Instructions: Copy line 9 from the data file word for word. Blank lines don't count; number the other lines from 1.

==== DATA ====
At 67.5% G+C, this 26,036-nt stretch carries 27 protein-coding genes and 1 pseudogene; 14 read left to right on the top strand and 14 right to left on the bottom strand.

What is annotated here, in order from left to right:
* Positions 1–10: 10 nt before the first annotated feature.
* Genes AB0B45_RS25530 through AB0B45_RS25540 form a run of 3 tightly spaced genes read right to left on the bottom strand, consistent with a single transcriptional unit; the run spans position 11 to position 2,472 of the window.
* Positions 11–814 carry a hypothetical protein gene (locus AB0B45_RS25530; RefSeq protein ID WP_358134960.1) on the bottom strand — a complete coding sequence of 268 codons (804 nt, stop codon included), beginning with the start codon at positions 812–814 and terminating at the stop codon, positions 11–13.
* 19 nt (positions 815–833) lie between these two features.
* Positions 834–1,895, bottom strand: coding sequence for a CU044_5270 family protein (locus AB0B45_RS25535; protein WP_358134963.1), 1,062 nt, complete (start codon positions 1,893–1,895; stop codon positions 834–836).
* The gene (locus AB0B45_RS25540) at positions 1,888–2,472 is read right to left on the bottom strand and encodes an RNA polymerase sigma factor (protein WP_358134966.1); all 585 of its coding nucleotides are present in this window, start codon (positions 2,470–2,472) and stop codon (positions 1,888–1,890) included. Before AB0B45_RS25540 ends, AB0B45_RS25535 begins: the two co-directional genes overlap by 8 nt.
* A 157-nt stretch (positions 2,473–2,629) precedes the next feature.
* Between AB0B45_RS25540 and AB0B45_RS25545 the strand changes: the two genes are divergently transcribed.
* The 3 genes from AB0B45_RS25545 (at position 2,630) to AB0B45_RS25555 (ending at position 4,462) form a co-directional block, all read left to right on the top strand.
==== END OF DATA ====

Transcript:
* A 157-nt stretch (positions 2,473–2,629) precedes the next feature.